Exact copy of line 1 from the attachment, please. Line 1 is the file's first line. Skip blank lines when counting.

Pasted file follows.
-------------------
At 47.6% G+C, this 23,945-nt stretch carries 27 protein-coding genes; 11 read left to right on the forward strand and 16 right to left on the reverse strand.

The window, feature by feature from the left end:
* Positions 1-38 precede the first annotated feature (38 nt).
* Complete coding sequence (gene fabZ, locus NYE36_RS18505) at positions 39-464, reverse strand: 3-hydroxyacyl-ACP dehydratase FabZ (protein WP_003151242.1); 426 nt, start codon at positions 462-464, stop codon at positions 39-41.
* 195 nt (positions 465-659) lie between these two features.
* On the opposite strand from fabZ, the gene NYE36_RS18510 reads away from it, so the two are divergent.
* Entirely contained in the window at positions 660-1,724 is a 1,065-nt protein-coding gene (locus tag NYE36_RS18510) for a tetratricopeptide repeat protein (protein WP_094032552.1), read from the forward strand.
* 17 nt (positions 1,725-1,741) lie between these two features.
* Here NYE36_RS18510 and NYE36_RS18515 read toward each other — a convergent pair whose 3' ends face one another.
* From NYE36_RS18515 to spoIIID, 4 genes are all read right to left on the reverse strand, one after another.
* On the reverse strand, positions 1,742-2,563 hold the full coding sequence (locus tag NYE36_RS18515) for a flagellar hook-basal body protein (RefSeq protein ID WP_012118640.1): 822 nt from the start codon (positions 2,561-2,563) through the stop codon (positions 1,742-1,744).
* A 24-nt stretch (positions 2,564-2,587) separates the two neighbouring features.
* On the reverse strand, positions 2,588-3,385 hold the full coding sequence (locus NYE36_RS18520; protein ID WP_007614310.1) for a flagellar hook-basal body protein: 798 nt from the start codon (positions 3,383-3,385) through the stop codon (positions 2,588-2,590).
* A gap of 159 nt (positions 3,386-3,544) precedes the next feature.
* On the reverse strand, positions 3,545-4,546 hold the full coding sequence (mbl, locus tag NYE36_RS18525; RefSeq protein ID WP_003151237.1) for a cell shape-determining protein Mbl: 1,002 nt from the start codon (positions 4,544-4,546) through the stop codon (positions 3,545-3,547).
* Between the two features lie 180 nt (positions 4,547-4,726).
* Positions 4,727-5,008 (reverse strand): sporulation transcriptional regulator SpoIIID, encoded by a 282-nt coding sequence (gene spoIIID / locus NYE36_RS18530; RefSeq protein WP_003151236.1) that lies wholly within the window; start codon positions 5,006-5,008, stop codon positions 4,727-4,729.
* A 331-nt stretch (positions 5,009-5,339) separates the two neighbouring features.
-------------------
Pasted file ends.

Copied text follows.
At 47.6% G+C, this 23,945-nt stretch carries 27 protein-coding genes; 11 read left to right on the forward strand and 16 right to left on the reverse strand.